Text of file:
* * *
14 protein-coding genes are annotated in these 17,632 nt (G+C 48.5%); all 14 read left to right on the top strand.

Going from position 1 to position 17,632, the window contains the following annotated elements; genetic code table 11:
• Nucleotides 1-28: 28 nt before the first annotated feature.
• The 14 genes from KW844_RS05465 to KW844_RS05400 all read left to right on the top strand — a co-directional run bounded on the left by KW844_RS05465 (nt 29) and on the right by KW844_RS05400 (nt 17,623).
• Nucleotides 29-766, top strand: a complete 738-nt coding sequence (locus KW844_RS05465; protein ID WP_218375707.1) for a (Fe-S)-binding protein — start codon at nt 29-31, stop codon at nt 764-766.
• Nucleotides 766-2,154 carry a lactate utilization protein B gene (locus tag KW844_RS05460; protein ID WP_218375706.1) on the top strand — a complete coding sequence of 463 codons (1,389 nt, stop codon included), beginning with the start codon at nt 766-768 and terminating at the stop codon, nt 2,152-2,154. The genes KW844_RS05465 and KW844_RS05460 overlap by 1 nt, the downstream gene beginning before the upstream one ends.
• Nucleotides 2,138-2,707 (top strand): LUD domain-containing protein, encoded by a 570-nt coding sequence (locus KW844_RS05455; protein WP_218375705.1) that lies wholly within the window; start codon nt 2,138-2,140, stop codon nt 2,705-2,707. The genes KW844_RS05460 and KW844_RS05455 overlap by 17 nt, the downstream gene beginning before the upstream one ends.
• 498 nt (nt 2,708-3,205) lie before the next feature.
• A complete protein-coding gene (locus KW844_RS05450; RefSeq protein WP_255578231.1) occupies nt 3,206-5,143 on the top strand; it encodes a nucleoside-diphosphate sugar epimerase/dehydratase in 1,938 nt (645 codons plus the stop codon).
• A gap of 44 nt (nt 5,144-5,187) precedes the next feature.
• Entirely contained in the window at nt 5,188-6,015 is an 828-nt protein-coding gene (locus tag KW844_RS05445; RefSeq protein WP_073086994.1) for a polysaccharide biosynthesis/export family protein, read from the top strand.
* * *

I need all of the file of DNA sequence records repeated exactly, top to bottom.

14 protein-coding genes are annotated in these 17,632 nt (G+C 48.5%); all 14 read left to right on the top strand.

Going from position 1 to position 17,632, the window contains the following annotated elements; genetic code table 11:
• Nucleotides 1-28: 28 nt before the first annotated feature.
• The 14 genes from KW844_RS05465 to KW844_RS05400 all read left to right on the top strand — a co-directional run bounded on the left by KW844_RS05465 (nt 29) and on the right by KW844_RS05400 (nt 17,623).
• Nucleotides 29-766, top strand: a complete 738-nt coding sequence (locus KW844_RS05465; protein ID WP_218375707.1) for a (Fe-S)-binding protein — start codon at nt 29-31, stop codon at nt 764-766.
• Nucleotides 766-2,154 carry a lactate utilization protein B gene (locus tag KW844_RS05460; protein ID WP_218375706.1) on the top strand — a complete coding sequence of 463 codons (1,389 nt, stop codon included), beginning with the start codon at nt 766-768 and terminating at the stop codon, nt 2,152-2,154. The genes KW844_RS05465 and KW844_RS05460 overlap by 1 nt, the downstream gene beginning before the upstream one ends.
• Nucleotides 2,138-2,707 (top strand): LUD domain-containing protein, encoded by a 570-nt coding sequence (locus KW844_RS05455; protein WP_218375705.1) that lies wholly within the window; start codon nt 2,138-2,140, stop codon nt 2,705-2,707. The genes KW844_RS05460 and KW844_RS05455 overlap by 17 nt, the downstream gene beginning before the upstream one ends.
• 498 nt (nt 2,708-3,205) lie before the next feature.
• A complete protein-coding gene (locus KW844_RS05450; RefSeq protein WP_255578231.1) occupies nt 3,206-5,143 on the top strand; it encodes a nucleoside-diphosphate sugar epimerase/dehydratase in 1,938 nt (645 codons plus the stop codon).
• A gap of 44 nt (nt 5,144-5,187) precedes the next feature.
• Entirely contained in the window at nt 5,188-6,015 is an 828-nt protein-coding gene (locus tag KW844_RS05445; RefSeq protein WP_073086994.1) for a polysaccharide biosynthesis/export family protein, read from the top strand.